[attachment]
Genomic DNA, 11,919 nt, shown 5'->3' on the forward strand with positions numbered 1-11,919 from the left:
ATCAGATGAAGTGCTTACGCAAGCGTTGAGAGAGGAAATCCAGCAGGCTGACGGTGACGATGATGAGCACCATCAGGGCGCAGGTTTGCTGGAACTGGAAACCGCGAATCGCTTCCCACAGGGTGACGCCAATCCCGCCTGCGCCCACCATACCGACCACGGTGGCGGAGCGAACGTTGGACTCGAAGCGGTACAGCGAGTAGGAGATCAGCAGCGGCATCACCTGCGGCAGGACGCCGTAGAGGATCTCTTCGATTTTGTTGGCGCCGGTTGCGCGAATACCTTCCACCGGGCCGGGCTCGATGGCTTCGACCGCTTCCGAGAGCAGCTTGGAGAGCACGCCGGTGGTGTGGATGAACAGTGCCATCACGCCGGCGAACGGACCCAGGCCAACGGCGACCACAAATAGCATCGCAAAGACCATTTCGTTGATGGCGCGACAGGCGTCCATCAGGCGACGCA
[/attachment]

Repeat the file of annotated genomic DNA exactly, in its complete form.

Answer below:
Genomic DNA, 11,919 nt, shown 5'->3' on the forward strand with positions numbered 1-11,919 from the left:
ATCAGATGAAGTGCTTACGCAAGCGTTGAGAGAGGAAATCCAGCAGGCTGACGGTGACGATGATGAGCACCATCAGGGCGCAGGTTTGCTGGAACTGGAAACCGCGAATCGCTTCCCACAGGGTGACGCCAATCCCGCCTGCGCCCACCATACCGACCACGGTGGCGGAGCGAACGTTGGACTCGAAGCGGTACAGCGAGTAGGAGATCAGCAGCGGCATCACCTGCGGCAGGACGCCGTAGAGGATCTCTTCGATTTTGTTGGCGCCGGTTGCGCGAATACCTTCCACCGGGCCGGGCTCGATGGCTTCGACCGCTTCCGAGAGCAGCTTGGAGAGCACGCCGGTGGTGTGGATGAACAGTGCCATCACGCCGGCGAACGGACCCAGGCCAACGGCGACCACAAATAGCATCGCAAAGACCATTTCGTTGATGGCGCGACAGGCGTCCATCAGGCGACGCA